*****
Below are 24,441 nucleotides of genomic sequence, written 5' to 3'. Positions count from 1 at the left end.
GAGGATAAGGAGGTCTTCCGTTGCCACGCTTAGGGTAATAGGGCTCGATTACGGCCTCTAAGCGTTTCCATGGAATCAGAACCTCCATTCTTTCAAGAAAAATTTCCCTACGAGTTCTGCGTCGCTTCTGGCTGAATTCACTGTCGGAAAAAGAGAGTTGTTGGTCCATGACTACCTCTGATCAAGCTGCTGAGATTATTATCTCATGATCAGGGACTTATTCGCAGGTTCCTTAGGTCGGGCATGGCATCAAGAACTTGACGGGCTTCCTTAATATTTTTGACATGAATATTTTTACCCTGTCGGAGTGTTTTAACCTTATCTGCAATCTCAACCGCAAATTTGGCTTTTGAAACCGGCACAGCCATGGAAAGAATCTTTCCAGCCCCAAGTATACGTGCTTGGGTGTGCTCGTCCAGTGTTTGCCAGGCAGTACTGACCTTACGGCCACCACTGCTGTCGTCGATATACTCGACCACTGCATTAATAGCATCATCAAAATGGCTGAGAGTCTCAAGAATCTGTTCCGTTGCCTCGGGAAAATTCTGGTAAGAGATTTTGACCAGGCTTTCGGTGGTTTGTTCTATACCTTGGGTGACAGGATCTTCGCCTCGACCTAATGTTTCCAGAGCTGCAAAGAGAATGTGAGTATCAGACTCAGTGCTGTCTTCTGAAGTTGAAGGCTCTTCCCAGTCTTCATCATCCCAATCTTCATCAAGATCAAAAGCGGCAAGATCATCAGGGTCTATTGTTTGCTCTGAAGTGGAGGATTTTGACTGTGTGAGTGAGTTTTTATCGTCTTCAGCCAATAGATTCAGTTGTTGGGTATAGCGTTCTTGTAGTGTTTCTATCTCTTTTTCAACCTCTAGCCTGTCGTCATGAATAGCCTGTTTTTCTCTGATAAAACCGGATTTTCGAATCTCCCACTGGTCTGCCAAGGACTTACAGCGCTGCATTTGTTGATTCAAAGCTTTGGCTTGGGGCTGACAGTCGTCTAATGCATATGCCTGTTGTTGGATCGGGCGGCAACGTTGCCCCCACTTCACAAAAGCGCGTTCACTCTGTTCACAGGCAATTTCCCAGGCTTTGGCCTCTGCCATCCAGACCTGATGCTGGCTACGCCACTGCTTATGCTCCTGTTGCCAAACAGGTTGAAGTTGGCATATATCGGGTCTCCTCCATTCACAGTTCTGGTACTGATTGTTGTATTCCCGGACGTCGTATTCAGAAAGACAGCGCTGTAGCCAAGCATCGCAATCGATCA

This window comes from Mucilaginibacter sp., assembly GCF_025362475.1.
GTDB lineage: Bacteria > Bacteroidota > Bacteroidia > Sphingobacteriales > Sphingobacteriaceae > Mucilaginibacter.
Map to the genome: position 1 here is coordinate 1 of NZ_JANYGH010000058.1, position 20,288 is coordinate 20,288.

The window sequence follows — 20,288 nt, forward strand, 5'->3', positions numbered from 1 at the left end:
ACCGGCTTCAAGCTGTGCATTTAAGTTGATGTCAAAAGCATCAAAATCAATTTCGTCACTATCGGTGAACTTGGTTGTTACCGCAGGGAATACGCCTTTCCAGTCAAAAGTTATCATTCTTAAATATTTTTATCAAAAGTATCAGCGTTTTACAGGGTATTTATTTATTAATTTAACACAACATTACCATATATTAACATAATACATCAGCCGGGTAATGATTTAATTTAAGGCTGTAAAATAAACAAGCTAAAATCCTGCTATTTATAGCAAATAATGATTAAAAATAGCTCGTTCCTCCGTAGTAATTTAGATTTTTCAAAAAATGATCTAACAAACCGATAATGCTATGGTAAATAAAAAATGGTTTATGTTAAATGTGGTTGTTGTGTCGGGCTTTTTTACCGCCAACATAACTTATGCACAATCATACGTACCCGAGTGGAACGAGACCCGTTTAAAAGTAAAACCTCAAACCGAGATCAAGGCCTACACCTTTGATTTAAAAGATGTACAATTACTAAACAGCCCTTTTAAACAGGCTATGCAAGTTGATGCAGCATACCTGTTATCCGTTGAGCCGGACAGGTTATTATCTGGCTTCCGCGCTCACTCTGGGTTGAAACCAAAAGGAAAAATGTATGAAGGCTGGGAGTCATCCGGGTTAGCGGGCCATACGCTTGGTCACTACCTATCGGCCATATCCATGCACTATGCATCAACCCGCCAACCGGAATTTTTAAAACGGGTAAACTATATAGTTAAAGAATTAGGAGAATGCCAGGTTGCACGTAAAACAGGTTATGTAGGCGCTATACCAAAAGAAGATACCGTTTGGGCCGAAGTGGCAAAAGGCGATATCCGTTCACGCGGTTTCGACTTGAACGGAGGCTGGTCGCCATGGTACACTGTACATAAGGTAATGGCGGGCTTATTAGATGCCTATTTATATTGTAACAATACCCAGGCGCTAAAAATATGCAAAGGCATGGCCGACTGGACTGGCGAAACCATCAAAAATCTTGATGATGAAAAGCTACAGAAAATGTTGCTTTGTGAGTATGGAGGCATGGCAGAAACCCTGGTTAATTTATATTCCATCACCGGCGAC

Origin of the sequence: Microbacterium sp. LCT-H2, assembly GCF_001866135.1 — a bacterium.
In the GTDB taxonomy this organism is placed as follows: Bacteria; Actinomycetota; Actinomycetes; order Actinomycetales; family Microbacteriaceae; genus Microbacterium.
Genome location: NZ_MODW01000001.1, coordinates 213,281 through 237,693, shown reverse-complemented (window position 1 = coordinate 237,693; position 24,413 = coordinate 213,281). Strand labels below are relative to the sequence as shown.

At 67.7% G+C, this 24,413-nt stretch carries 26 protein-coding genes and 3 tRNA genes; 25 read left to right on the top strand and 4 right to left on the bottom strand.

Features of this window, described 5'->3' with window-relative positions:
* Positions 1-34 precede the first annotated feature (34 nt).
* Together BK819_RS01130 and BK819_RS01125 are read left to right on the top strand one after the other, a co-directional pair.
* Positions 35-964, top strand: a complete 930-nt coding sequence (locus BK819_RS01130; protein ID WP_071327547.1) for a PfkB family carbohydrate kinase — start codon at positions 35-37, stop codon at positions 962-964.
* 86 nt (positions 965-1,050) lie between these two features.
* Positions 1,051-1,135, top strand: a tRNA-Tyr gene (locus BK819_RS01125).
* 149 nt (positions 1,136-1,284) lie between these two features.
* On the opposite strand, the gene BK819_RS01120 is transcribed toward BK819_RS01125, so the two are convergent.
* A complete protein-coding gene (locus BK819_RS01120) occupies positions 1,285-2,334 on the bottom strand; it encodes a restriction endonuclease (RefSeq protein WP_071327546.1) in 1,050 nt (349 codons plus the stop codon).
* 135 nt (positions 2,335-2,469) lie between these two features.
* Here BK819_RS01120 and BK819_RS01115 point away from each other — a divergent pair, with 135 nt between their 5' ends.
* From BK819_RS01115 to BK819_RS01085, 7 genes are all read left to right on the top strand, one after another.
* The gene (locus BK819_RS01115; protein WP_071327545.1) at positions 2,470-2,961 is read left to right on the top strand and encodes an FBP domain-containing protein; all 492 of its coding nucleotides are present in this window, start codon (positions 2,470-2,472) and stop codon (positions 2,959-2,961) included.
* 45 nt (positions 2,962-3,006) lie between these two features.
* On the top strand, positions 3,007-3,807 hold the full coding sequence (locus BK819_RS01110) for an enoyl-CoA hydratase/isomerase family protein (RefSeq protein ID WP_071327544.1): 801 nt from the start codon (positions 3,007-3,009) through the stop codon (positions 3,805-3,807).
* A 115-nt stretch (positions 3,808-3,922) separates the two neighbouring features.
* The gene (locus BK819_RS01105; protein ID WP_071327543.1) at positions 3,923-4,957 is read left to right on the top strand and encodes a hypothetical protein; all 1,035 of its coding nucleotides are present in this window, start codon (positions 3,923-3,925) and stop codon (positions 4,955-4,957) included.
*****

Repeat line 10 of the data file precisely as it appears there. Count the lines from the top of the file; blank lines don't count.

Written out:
Genome location: NZ_MODW01000001.1, coordinates 213,281 through 237,693, shown reverse-complemented (window position 1 = coordinate 237,693; position 24,413 = coordinate 213,281). Strand labels below are relative to the sequence as shown.